[WATCH] Newly appointed Gozo minister wants to restore Gozitans’ faith in their own capabilities

Justyne Caruana said that over the course of the current legislature she wanted to fight the stereotype that painted Gozitans as lazy while creating new quality jobs on the island

Gozo minister Justyne Caruana
Gozo minister Justyne Caruana

Newly appointed minister for Gozo Justyne Caruana has said that one of her main priorities over the course of the legislature will be to dispel the mentality that Gozo is always expected “to take whatever is left”.

“I want to bring back Gozitans’ faith in themselves, and also Malta, the cabinet and the various ministries’ faith in us so we can continue to improve,” said Caruana.

The minister was a guest on current affairs programme XTRA Sajf, hosted by Saviour Balzan, where she rejected the stereotype that painted Gozitans as lazy people who “don’t pay taxes”.  

Caruana stressed that during the last legislature, she had worked on a national level, and her experience had showed her that the same problems that exist in Gozo are also present in Malta.

Asked by Balzan whether it was realistic to expect all Gozitans to be able to work in Gozo she said that rather than focus on creating jobs for Gozitans, the matter should be framed in terms of creating quality jobs in Gozo that were available to both Maltese and Gozitan citizens.

“It’s a nightmare if you’re are Gozitan and are obliged to work in Malta to put it in another way,” retorted Caruana, who said the government had already started working on an analysis of the skills present in Gozo, as well as those required to plot a way forward for the island.  

On the often-cited problem of nepotism in Gozo, Balzan asked how Caruana intended not to become a “favours machine”, Caruana insisted she was more than capable of saying no.

The minister was also asked about law enforcement in Gozo, something she said was of concern to her, particularly when it came to the “escalating problem with drugs”. In fact, Caruana said she had already held a meeting with Home Affairs minister Michael Farrugia to discuss what could be done in this regard.

In the aftermath of last month’s general election, many pointed out that the government had done well in Gozo by virtue of the amount of government jobs handed out. This has been echoed by a number of businesses in Gozo who have claimed that they were struggling to find workers since they had all quit to take up jobs in the public sector.

“This is rhetoric we hear after every election about the party that wins,” she said, pushing back against the claims.  

“The truth is that the Labour Party worked hard and obtained good results in Gozo, and the people want to continue seeing results under a Labour government.”

Balzan also brought up the fact that Caruana was married to Silvio Valletta, a high-ranking official in the Police Corps and asked how they handled their relationship given that they were both privy to sensitive information they could not disclose to each other.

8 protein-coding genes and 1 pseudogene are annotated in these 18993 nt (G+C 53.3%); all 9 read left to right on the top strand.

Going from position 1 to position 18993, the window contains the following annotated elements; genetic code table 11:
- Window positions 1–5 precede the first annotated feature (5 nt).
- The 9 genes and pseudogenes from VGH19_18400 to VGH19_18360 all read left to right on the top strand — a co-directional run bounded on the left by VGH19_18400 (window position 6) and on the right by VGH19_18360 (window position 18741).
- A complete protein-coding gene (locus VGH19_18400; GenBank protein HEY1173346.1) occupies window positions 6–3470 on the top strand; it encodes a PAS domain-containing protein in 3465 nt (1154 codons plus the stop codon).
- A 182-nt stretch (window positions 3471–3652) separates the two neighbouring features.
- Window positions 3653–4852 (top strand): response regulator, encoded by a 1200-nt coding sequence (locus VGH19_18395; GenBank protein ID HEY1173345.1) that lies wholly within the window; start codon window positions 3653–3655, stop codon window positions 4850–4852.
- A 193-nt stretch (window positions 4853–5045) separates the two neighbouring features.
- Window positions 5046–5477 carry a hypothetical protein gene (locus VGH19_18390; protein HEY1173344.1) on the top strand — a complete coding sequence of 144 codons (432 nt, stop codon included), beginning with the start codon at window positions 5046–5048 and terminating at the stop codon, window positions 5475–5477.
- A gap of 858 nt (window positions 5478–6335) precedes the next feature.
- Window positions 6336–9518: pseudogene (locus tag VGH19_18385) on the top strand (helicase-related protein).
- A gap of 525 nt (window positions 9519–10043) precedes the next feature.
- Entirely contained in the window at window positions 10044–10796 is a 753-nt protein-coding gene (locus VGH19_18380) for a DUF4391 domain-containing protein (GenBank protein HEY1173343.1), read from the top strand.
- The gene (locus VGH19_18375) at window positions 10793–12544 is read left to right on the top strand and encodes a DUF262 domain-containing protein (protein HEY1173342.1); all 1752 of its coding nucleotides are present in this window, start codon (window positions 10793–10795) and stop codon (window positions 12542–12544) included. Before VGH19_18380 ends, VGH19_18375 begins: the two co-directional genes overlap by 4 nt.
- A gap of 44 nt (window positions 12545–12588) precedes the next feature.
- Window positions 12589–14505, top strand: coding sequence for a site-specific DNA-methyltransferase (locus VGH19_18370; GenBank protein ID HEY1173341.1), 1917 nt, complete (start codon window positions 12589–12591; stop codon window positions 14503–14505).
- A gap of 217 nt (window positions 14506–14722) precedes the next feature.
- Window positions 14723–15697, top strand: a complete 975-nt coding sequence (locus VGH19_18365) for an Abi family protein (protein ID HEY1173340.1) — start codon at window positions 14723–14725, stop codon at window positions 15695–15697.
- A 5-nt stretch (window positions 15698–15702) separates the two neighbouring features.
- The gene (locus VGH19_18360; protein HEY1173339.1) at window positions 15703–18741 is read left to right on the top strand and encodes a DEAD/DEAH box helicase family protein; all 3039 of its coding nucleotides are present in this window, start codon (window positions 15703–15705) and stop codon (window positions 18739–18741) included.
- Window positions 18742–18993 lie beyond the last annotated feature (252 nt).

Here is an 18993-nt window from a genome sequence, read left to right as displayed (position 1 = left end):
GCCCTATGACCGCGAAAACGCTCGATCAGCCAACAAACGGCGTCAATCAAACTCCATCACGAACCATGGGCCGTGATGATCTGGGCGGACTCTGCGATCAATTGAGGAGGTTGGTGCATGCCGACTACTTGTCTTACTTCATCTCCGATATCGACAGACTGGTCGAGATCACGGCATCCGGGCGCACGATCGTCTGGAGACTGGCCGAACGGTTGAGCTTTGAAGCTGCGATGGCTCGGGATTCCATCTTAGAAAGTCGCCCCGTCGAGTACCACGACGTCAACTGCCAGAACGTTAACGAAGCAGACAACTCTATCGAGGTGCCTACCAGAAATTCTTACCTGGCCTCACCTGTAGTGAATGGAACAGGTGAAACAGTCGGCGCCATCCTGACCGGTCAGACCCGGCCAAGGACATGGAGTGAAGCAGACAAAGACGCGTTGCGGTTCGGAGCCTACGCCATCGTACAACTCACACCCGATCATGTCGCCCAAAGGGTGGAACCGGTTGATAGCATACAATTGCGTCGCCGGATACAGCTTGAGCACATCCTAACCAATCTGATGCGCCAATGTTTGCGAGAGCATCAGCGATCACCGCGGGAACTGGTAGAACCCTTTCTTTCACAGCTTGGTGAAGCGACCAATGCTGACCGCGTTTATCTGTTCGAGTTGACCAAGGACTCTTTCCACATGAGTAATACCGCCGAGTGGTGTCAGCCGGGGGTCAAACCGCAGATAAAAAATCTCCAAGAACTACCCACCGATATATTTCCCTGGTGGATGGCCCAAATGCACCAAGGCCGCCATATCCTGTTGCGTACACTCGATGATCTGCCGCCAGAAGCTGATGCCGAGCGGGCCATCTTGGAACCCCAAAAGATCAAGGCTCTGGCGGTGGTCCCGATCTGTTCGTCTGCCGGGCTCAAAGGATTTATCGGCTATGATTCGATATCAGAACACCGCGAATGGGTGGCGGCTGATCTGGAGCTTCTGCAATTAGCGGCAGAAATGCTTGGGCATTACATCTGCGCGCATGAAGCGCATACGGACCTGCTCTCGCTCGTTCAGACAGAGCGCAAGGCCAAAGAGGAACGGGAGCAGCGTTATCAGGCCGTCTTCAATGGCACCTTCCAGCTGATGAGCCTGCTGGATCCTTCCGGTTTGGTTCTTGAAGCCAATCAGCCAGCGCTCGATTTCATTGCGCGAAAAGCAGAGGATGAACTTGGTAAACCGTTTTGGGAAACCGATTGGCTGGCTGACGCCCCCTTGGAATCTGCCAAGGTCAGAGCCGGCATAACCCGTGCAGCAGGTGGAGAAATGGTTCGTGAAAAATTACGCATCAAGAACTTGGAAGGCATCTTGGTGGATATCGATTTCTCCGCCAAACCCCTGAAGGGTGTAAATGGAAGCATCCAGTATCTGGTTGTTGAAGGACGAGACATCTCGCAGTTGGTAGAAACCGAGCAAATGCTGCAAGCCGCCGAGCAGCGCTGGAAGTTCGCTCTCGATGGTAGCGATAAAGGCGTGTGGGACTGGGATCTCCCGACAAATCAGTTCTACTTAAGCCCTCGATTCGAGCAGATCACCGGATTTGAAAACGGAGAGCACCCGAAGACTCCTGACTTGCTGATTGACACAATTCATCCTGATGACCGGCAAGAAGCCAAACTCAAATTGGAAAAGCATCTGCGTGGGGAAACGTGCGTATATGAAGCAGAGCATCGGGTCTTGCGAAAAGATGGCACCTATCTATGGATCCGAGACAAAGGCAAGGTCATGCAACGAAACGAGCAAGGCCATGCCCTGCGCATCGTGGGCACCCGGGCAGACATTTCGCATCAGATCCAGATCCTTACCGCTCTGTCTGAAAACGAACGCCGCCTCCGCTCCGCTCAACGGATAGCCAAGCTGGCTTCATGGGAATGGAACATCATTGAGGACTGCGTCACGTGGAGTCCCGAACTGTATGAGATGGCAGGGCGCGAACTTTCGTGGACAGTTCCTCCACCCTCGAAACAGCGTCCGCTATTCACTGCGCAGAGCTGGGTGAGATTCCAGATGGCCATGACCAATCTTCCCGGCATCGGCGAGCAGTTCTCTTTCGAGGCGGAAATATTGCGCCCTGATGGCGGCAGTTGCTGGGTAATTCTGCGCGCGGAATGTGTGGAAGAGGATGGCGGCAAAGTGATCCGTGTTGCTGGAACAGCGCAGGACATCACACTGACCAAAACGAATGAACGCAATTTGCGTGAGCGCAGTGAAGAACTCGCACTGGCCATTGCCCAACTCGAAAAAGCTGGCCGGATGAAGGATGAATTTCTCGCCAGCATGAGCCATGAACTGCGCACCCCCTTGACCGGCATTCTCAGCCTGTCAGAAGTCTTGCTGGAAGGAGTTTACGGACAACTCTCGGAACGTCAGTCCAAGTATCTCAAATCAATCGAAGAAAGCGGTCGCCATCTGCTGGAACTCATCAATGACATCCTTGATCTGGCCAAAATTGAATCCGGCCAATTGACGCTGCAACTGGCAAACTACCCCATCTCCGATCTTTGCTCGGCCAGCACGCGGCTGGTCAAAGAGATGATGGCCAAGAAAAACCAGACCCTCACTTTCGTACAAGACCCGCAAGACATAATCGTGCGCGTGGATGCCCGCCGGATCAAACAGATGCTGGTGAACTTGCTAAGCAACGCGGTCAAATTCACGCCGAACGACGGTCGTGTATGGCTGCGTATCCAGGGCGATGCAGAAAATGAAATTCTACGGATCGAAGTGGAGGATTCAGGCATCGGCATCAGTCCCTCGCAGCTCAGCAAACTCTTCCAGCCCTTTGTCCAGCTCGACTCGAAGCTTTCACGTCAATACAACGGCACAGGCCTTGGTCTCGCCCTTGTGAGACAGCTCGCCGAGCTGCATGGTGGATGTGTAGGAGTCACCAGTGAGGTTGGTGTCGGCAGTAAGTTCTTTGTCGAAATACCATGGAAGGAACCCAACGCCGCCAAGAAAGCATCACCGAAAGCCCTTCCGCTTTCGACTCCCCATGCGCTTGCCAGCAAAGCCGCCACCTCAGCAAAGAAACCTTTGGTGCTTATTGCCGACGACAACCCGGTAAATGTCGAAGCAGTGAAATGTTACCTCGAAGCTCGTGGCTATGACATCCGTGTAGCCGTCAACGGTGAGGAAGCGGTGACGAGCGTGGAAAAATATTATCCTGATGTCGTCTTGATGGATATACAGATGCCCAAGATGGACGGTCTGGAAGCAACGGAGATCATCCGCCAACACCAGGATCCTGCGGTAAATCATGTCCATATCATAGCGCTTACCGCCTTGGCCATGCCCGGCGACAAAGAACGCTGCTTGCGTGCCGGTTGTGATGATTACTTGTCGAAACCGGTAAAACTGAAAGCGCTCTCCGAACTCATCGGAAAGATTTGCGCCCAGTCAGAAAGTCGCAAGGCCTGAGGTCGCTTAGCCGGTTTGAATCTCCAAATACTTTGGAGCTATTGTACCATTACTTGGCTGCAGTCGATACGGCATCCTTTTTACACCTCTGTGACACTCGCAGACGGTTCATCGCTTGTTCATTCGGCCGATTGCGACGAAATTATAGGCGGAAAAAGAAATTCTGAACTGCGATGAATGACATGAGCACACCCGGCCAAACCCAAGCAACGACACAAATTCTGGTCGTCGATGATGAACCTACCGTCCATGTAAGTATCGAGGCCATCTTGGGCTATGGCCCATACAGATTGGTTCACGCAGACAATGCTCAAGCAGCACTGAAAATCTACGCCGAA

“Our rule has always been to keep our work to ourselves,” said Caruana. “When we get home, we don’t speak about work and if we receive phone calls we take them in private to avoid any conflict or hearing something we shouldn’t.”

Strategy to win as many votes as possible through coalition failed – Francis Zammit Dimech

The second guest on Wednesday night’s episode was former MP and newly-elected MEP Francis Zammit Dimech, who missed out on a parliamentary seat for the first time since 1987.

Balzan asked Zammit Dimech whether he believed it was a mistake of the Nationalist Party to enter into a coalition with Marlene Farrugia’s Partit Demokratiku, to which to veteran MP responded by saying that before the election, the PN had adopted a strategy “to try and win as many votes as possible”, a strategy, which by his own admission had failed.  

Saviour Balzan (left) with Francis Zammit Dimech (right)
Saviour Balzan (left) with Francis Zammit Dimech (right)

He insisted that the PN was mistaken in “renouncing” its past achievements in focusing solely on matters of governance, especially the when it came to the party’s efforts to build the country’s infrastructure, as well as in “creating the engines that drive today’s economy”.

“I understand that we needed to have a new message but when you renounce that which was good, not only do you no longer take credit for it, but you also allow others to do so,” he said.

On his bid to become leader of the Nationalist Party back in 2013, Zammit Dimech said that while he had believed he would get more votes than he did, he did not seriously believe he could win.

“I felt that I needed to throw my hat in the ring out of a sense of duty because I felt that I represented experience and understood the party’s structures. I also felt that I knew what we could have done from a strategic point of view to bring our message across more effectively,” he said.

During the last legislature, the Labour Party often criticised PN MEPs for “working against Malta’s interests” however Zammit Dimech insisted that as an MEP he was elected to represent Malta, and not the Nationalist Party.

“If I am from St Julian’s and I have some problem which I bring up in parliament in Valletta, nobody asks why I have asked a question about St Julian’s in Valletta,” he pointed out.

He insisted that the European Parliament belongs to all member states and that MEPs were obliged to speak about what a nation was interested in and what was worrying it.

Finally, he said that while he felt that a balance between politics and personal life was important, he would continue working in politics until the electorate decided it was no longer prepared to put its faith in him. 

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